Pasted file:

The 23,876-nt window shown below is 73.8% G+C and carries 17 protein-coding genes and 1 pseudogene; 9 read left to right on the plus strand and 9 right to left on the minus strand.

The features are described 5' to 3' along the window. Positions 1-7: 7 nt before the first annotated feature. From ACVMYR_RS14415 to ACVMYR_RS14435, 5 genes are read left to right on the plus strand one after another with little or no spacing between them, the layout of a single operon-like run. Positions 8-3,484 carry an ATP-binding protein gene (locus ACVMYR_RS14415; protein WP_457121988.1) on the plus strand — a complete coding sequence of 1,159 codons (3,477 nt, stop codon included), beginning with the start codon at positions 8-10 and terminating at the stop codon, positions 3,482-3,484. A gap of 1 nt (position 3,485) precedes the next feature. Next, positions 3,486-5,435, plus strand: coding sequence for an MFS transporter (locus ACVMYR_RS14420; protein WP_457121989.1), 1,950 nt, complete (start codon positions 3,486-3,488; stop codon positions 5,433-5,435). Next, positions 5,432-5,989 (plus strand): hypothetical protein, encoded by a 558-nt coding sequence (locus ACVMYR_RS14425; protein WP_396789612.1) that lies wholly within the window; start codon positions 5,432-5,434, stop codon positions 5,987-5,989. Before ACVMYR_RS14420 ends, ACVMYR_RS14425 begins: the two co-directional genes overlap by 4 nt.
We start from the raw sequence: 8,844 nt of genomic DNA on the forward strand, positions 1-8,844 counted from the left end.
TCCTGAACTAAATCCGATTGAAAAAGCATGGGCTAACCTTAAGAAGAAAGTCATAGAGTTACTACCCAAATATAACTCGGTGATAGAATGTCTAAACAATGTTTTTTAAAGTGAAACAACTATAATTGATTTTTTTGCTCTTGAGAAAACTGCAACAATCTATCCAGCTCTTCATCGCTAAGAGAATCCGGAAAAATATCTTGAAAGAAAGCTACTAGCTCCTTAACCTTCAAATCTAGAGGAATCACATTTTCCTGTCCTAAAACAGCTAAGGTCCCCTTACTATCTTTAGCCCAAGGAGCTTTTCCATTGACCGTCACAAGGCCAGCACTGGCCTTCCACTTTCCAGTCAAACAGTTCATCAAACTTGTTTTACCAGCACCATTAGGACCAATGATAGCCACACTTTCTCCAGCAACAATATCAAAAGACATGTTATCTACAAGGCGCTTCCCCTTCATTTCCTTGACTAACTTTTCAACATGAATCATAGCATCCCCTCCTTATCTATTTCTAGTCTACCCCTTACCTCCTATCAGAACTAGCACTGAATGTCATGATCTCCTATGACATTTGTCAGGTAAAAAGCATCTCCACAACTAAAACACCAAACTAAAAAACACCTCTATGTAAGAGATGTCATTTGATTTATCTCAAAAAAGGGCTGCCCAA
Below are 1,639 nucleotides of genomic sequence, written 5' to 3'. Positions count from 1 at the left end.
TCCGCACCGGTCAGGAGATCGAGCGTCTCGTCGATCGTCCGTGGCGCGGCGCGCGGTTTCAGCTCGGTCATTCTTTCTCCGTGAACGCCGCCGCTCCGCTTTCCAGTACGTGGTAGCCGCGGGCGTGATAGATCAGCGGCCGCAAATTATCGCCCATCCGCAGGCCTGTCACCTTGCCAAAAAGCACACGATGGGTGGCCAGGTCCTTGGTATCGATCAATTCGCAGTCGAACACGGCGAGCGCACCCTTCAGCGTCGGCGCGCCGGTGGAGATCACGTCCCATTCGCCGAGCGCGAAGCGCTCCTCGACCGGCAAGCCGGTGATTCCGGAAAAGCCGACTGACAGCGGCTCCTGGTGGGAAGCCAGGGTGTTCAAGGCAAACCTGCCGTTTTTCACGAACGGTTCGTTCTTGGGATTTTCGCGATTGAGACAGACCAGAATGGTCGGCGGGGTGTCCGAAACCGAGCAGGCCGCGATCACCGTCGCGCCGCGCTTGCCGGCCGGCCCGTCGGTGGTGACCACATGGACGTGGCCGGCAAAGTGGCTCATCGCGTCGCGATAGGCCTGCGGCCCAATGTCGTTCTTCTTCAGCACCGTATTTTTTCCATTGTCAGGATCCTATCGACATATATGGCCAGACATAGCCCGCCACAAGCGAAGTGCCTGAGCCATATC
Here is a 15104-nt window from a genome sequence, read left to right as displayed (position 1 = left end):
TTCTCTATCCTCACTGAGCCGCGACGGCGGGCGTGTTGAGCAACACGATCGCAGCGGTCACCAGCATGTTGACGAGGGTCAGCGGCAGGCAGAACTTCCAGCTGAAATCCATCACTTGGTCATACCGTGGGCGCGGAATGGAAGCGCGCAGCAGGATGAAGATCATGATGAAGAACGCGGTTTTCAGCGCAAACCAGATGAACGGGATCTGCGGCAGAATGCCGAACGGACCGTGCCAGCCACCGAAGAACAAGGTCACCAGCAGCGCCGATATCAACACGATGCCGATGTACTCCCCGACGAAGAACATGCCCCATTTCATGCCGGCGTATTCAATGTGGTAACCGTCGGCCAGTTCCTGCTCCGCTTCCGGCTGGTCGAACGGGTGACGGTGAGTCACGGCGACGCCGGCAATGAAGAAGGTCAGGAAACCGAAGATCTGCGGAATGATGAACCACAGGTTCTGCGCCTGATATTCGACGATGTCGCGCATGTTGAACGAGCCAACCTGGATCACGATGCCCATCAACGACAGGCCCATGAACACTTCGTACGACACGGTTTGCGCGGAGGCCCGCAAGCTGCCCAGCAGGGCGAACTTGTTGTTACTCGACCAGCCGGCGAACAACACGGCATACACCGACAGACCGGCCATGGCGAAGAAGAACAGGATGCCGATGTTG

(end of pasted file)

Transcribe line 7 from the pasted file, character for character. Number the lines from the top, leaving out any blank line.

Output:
Here is a 15104-nt window from a genome sequence, read left to right as displayed (position 1 = left end):